Information identified as archived on the Web is for reference, research or recordkeeping purposes. It has not been altered or updated after the date of archiving. Web pages that are archived on the Web are not subject to the Government of Canada Web Standards. As per the Communications Policy of the Government of Canada, you can request alternate formats on the "Contact Us" page.
Frank Borowski's former students benefited from his enthusiasm for science, his pedagogical technique and his unfailing concern for their future. Graduates of his Chemistry 300 Advanced Placement course, which has been offered at Grant Park High School in Winnipeg since 1980, have gone on to win provincial and national science fairs and to attend the Canadian National Olympiad in Chemistry; several have become Canada Scholars. Over the years, his students have won scholarships to prestigious universities, including McGill, Harvard and Yale. Their ranks include professors and teachers of science, medical doctors and dentists, as well as people who promote science in community activities.
In 1981, Frank won the Domtar Award for Excellence in the Teaching of Chemistry, a national award from the Chemical Institute of Canada.
"The highest form of learning by students is the application of concepts to problem solving."
The Advanced Placement chemistry program requires a new approach to high school laboratory experiments. Typically, high school students receive a good background in theory but not enough experience working in the laboratory. Changing this situation is a challenge because most high school science budgets aren't really sufficient to meet the needs specified in the Advanced Placement outline.
With the help of universities, we were able to let students create their own experiments and develop the data necessary to demonstrate the theoretical concepts they had learned in the classroom. These problems can be designed to introduce students to the use of instruments that will be central to their further studies and careers in chemistry, including pH meters, infrared spectrophotometers, refractometers, ultraviolet spectrophotometers, basic gas chromatography equipment and atomic absorption spectrophotometers.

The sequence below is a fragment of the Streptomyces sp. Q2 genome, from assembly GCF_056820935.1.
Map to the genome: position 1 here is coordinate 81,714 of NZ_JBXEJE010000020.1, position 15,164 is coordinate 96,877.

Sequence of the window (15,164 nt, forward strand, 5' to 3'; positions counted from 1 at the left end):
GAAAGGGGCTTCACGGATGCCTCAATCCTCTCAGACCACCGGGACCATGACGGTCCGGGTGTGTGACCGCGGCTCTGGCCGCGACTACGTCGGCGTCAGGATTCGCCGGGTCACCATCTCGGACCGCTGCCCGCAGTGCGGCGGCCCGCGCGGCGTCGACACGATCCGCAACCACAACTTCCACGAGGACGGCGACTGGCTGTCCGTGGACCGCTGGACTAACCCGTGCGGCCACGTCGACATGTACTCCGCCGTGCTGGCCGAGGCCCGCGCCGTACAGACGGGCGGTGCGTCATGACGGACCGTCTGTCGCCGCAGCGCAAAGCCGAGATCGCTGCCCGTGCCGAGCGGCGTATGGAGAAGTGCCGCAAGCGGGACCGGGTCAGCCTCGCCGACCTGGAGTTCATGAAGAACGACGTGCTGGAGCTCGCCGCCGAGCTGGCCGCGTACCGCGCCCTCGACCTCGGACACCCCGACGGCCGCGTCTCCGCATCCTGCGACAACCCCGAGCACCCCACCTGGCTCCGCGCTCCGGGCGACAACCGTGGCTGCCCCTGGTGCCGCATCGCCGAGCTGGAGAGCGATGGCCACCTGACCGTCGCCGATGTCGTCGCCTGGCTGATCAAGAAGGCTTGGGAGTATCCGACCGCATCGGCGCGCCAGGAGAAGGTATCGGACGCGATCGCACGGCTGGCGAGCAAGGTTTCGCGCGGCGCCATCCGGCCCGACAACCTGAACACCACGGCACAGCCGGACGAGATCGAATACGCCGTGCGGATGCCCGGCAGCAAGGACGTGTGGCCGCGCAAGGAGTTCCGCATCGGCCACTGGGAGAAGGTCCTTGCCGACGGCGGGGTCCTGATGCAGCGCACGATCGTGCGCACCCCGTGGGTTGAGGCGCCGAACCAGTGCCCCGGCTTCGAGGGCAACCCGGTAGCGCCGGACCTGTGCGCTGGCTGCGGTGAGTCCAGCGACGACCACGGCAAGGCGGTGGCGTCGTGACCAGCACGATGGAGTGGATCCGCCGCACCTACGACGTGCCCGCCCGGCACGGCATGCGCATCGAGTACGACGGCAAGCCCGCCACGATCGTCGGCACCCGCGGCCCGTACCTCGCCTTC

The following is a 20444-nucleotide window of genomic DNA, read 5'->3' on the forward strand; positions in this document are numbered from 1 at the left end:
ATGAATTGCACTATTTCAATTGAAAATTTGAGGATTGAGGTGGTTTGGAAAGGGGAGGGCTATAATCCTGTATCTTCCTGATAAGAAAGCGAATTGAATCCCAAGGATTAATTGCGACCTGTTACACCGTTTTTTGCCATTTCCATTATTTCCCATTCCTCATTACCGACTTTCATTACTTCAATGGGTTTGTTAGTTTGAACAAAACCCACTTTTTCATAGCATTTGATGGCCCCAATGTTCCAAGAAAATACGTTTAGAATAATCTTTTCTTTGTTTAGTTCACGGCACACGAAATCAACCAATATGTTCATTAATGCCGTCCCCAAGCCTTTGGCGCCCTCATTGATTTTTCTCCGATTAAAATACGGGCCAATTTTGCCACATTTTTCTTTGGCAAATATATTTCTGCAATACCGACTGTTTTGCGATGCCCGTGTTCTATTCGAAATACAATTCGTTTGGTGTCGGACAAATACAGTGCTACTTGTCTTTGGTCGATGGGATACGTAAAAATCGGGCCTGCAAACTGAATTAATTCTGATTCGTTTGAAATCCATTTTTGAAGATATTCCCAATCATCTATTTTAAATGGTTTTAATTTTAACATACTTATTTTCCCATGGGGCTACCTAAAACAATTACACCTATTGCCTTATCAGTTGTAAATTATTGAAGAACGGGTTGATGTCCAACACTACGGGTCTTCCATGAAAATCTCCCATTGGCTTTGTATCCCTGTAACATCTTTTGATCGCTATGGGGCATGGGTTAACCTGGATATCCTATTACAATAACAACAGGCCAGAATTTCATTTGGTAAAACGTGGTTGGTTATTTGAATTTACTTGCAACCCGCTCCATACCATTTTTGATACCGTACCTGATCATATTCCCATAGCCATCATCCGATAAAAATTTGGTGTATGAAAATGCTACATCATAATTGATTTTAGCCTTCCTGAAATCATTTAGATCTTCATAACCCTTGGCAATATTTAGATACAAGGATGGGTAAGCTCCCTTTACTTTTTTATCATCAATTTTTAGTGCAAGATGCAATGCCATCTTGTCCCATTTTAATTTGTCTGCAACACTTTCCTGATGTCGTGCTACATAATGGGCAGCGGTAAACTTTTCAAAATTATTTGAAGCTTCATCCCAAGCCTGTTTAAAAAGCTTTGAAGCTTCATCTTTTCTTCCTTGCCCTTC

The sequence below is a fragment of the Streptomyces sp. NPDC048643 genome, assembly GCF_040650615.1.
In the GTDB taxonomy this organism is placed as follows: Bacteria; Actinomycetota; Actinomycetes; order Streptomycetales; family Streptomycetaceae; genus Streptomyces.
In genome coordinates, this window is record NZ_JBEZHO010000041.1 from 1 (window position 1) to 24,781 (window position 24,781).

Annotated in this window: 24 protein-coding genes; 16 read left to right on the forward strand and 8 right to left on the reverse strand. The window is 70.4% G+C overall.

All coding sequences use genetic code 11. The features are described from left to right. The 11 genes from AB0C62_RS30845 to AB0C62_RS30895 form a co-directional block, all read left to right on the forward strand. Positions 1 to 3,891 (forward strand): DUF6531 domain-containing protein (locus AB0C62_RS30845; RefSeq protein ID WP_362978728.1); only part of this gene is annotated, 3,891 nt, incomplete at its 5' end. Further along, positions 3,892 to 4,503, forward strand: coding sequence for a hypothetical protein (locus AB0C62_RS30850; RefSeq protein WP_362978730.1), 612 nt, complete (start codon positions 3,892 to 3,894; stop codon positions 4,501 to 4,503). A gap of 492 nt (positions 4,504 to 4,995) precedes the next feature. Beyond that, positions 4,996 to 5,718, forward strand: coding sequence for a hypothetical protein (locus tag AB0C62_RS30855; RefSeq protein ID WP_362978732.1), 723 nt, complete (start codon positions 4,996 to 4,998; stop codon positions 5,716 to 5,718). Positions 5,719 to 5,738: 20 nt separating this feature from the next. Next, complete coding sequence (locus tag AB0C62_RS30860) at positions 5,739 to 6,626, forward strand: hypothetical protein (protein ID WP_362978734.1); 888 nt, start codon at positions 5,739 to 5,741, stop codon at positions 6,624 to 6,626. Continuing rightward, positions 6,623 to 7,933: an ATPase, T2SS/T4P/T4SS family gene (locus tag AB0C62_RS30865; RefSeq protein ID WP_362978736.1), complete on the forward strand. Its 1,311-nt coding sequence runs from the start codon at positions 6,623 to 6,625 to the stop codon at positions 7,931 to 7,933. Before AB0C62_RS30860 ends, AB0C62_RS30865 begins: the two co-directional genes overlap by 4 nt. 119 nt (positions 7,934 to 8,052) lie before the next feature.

The equipment required for this sort of practical program is very expensive. We approached the universities of Manitoba and Winnipeg to see if we could take advantage of their vast resources of chemical knowledge and laboratory equipment. Their response was very positive, and has led to close cooperation between them and the school.
We found that it was particularly important to "start at the top" in setting up this program. The initial contact was made between my principal and the universities' vice presidents. Once the university administrators agreed that their schools would benefit by helping Advanced Placement students, it was easier to get the cooperation of professors in the faculties involved. It took three months from the time the first contact was made to set the program up.
Our primary goal was to enable students to conduct experiments for which we could not provide the equipment ourselves. I met with the professors to discuss our needs and we worked together to create the experiments. Because professors have greater resources and experience in this area, it is a good idea to let them take the lead.
The Advanced Placement teacher shows the students the necessary theory in the classroom; the lab experience lets them put this theory into practice. The teacher must ensure that students do what is asked of them. If, for example, they are asked to handle equipment in a certain way or to clean up according to a certain standard, it is the teacher who makes sure this actually happens.
The experiments take from one to two hours to complete in the university laboratories. They are supervised by the Advanced Placement teacher and the host professor. Students also attend university lectures and seminars to improve their ability to apply mathematics to solve chemical problems. Below are two examples of the type of experiments we conduct. The first is an exception to the norm in that it does not require the specialized equipment that is available only at a university. These experiments are for advanced students only. Others might find the experience more frustrating than educational.
- Students are asked to conduct an experiment to prove that the volume of a gas kept at constant temperature varies inversely with pressure, as stated by Boyle's Law (PV = k). To do this, they are given mercury columns trapped in a capillary tube closed at one end, a 6-cm ruler and the current atmospheric pressure reading. They are asked to generate the necessary data and to plot it on a graph.
- In another experiment, students measure the levels of lead present in soil samples collected from areas such as city streets, gas stations, gardens and industrial areas. The soil samples are treated in the laboratory with 6 mg HN03, and allowed to digest overnight. All samples are diluted 100 times, and then analyzed for lead content using an atomic absorption spectrophotometer. Students produce calibration curves using known concentrations of lead solutions in parts per million. They then determine the amount of lead in their soil samples. After studying the chemical means of detecting lead in the environment, each student presents the results in a seminar. The class then discusses the effect of lead pollutants on the environment.
The real drawback of an Advanced Placement program is that you need considerable resources to conduct it properly. You must also attract enough top students to justify the time and effort. If you succeed, however, the rewards are incredible. You can expose your students to some terrific new techniques and skills, and you meet students who teach you as much as you teach them.
- Date modified: